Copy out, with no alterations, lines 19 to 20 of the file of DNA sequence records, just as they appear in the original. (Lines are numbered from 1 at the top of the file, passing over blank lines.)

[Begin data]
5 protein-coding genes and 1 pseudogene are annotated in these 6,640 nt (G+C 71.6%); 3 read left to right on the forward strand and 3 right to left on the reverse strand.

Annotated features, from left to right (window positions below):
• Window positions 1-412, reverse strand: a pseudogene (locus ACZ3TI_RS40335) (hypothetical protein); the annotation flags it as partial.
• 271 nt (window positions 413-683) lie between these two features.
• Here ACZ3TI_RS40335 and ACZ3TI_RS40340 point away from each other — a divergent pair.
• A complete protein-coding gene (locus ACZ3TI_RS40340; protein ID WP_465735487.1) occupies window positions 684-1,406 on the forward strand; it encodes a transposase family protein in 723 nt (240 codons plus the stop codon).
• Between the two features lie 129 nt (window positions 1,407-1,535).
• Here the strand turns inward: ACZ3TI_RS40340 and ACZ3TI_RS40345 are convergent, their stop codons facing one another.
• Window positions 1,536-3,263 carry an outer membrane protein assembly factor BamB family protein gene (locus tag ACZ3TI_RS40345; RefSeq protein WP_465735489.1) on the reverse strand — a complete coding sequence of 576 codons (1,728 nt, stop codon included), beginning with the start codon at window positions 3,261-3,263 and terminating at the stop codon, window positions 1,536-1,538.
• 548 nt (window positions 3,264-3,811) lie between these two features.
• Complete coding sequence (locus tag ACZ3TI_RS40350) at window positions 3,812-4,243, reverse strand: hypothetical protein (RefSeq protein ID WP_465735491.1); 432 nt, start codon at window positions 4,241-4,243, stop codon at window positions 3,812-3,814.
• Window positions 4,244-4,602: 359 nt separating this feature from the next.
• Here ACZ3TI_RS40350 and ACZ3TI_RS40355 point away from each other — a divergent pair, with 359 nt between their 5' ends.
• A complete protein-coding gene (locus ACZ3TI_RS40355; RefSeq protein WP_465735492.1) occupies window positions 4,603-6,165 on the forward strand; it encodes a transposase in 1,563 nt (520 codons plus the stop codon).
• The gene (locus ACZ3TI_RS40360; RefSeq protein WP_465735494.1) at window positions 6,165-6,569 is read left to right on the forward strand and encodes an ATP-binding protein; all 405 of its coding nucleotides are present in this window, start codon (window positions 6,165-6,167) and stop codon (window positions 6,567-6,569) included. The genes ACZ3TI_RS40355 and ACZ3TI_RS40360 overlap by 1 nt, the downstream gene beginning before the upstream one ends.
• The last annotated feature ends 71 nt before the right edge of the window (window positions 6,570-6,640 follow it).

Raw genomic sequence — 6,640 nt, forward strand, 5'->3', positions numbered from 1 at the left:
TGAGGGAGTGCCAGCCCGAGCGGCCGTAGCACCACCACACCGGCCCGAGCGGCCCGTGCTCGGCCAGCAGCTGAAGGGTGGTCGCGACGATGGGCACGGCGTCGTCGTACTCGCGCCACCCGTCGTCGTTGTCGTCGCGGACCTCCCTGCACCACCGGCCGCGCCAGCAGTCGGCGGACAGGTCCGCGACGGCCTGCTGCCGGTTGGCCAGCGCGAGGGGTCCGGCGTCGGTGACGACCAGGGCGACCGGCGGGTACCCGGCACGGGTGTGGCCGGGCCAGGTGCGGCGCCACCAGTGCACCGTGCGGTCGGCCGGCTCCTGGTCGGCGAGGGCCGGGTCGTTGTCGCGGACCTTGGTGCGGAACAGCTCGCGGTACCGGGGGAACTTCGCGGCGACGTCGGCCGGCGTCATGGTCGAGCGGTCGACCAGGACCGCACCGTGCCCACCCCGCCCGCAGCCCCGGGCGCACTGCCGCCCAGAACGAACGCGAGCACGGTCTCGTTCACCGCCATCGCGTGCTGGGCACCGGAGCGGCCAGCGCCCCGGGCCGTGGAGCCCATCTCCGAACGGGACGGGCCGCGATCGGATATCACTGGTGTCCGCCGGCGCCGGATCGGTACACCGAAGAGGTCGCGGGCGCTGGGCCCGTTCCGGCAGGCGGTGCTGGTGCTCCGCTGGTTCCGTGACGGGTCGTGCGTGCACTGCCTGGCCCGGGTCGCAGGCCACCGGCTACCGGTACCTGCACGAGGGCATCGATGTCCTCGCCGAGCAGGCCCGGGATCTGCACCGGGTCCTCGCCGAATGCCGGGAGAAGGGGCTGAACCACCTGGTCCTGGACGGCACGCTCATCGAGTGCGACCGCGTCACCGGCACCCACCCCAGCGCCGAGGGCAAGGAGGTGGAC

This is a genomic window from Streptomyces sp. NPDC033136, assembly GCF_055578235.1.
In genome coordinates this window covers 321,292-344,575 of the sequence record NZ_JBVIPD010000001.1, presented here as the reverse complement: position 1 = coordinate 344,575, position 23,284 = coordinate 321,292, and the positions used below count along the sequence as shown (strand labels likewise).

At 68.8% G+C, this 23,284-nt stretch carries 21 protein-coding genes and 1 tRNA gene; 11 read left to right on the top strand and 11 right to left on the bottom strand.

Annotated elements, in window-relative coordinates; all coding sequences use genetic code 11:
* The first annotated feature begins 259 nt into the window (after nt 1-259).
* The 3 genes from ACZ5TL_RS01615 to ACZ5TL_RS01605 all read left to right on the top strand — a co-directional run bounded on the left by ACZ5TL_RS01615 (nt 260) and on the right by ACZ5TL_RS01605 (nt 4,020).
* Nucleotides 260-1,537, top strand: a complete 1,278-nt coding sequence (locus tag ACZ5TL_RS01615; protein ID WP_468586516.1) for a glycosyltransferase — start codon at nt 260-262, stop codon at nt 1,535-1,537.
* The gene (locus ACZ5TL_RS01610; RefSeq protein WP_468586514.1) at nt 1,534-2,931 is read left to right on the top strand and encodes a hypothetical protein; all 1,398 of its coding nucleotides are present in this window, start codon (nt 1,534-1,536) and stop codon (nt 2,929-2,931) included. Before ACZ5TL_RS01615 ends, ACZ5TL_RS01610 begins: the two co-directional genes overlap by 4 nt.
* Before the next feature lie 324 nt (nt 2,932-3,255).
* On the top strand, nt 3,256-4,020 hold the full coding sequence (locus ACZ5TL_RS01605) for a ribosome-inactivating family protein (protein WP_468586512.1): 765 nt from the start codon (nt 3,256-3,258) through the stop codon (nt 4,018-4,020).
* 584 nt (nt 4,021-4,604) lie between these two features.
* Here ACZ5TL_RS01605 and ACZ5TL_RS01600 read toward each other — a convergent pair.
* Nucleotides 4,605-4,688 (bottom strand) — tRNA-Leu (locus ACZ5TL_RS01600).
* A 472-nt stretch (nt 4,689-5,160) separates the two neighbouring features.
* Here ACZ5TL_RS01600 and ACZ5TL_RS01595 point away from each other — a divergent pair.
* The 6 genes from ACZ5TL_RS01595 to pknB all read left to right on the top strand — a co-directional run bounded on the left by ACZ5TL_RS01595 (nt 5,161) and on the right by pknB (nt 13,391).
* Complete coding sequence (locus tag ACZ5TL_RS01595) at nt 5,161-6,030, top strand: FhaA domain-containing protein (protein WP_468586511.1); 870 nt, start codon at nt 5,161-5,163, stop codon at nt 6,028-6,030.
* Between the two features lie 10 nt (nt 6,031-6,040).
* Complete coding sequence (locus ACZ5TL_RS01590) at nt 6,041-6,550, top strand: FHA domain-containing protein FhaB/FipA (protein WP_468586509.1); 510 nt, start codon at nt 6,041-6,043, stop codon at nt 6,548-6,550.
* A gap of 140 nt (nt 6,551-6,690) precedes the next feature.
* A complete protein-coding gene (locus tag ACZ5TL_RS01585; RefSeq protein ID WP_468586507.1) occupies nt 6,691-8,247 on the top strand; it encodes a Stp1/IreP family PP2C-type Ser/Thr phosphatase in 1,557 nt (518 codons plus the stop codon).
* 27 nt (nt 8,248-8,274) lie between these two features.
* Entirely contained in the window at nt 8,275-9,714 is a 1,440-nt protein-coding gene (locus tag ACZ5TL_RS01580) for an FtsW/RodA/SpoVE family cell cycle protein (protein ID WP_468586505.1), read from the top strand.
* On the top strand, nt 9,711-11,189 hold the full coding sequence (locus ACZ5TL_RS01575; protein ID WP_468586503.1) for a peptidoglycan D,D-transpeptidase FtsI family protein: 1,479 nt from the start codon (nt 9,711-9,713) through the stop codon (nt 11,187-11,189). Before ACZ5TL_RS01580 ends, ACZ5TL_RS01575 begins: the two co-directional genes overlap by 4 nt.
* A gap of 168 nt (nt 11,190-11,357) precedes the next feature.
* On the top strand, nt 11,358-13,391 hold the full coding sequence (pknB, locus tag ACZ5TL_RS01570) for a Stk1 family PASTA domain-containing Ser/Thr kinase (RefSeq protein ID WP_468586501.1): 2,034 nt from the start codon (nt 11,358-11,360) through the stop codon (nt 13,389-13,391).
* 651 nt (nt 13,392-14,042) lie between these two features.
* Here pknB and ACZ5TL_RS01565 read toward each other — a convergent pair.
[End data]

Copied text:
This is a genomic window from Streptomyces sp. NPDC033136, assembly GCF_055578235.1.
In genome coordinates this window covers 321,292-344,575 of the sequence record NZ_JBVIPD010000001.1, presented here as the reverse complement: position 1 = coordinate 344,575, position 23,284 = coordinate 321,292, and the positions used below count along the sequence as shown (strand labels likewise).